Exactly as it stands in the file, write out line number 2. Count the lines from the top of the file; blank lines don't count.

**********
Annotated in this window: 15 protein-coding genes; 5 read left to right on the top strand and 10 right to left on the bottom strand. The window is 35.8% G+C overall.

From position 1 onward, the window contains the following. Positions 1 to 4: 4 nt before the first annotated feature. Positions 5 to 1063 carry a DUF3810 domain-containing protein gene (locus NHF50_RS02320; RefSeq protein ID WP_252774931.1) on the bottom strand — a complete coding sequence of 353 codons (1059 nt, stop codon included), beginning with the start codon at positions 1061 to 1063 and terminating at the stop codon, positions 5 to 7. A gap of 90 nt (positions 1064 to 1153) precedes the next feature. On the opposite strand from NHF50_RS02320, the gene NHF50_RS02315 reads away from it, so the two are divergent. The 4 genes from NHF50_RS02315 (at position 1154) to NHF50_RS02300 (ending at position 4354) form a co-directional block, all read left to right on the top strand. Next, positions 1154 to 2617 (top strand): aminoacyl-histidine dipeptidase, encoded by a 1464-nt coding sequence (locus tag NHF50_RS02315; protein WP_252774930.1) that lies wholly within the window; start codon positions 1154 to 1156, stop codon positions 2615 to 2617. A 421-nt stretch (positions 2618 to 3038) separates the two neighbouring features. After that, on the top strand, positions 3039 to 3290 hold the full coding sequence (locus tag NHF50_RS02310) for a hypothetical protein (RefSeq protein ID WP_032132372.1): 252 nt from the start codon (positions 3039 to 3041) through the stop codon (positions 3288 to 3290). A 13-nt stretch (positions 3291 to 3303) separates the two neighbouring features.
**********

From position 1 onward, the window contains the following. Positions 1 to 4: 4 nt before the first annotated feature. Positions 5 to 1063 carry a DUF3810 domain-containing protein gene (locus NHF50_RS02320; RefSeq protein ID WP_252774931.1) on the bottom strand — a complete coding sequence of 353 codons (1059 nt, stop codon included), beginning with the start codon at positions 1061 to 1063 and terminating at the stop codon, positions 5 to 7. A gap of 90 nt (positions 1064 to 1153) precedes the next feature. On the opposite strand from NHF50_RS02320, the gene NHF50_RS02315 reads away from it, so the two are divergent. The 4 genes from NHF50_RS02315 (at position 1154) to NHF50_RS02300 (ending at position 4354) form a co-directional block, all read left to right on the top strand. Next, positions 1154 to 2617 (top strand): aminoacyl-histidine dipeptidase, encoded by a 1464-nt coding sequence (locus tag NHF50_RS02315; protein WP_252774930.1) that lies wholly within the window; start codon positions 1154 to 1156, stop codon positions 2615 to 2617. A 421-nt stretch (positions 2618 to 3038) separates the two neighbouring features. After that, on the top strand, positions 3039 to 3290 hold the full coding sequence (locus tag NHF50_RS02310) for a hypothetical protein (RefSeq protein ID WP_032132372.1): 252 nt from the start codon (positions 3039 to 3041) through the stop codon (positions 3288 to 3290). A 13-nt stretch (positions 3291 to 3303) separates the two neighbouring features.